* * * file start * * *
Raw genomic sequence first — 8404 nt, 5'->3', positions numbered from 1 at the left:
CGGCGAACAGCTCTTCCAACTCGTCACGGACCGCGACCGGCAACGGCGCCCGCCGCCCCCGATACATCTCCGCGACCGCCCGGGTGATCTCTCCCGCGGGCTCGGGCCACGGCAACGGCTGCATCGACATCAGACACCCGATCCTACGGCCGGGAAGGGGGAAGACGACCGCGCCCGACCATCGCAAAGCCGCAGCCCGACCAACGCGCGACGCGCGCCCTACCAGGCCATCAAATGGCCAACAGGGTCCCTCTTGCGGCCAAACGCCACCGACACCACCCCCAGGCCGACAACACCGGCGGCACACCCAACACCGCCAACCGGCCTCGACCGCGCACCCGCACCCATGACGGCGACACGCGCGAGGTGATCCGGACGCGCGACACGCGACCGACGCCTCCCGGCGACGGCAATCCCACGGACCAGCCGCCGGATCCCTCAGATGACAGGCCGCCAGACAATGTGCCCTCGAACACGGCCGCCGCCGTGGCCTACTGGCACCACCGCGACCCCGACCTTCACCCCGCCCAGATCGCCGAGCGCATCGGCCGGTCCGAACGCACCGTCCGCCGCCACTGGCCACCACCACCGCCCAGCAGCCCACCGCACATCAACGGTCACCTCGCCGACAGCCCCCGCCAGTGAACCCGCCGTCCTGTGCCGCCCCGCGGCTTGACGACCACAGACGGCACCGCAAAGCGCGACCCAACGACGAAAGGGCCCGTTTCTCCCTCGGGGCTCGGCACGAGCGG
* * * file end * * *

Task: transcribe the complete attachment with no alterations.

Raw genomic sequence first — 8404 nt, 5'->3', positions numbered from 1 at the left:
CGGCGAACAGCTCTTCCAACTCGTCACGGACCGCGACCGGCAACGGCGCCCGCCGCCCCCGATACATCTCCGCGACCGCCCGGGTGATCTCTCCCGCGGGCTCGGGCCACGGCAACGGCTGCATCGACATCAGACACCCGATCCTACGGCCGGGAAGGGGGAAGACGACCGCGCCCGACCATCGCAAAGCCGCAGCCCGACCAACGCGCGACGCGCGCCCTACCAGGCCATCAAATGGCCAACAGGGTCCCTCTTGCGGCCAAACGCCACCGACACCACCCCCAGGCCGACAACACCGGCGGCACACCCAACACCGCCAACCGGCCTCGACCGCGCACCCGCACCCATGACGGCGACACGCGCGAGGTGATCCGGACGCGCGACACGCGACCGACGCCTCCCGGCGACGGCAATCCCACGGACCAGCCGCCGGATCCCTCAGATGACAGGCCGCCAGACAATGTGCCCTCGAACACGGCCGCCGCCGTGGCCTACTGGCACCACCGCGACCCCGACCTTCACCCCGCCCAGATCGCCGAGCGCATCGGCCGGTCCGAACGCACCGTCCGCCGCCACTGGCCACCACCACCGCCCAGCAGCCCACCGCACATCAACGGTCACCTCGCCGACAGCCCCCGCCAGTGAACCCGCCGTCCTGTGCCGCCCCGCGGCTTGACGACCACAGACGGCACCGCAAAGCGCGACCCAACGACGAAAGGGCCCGTTTCTCCCTCGGGGCTCGGCACGAGCGG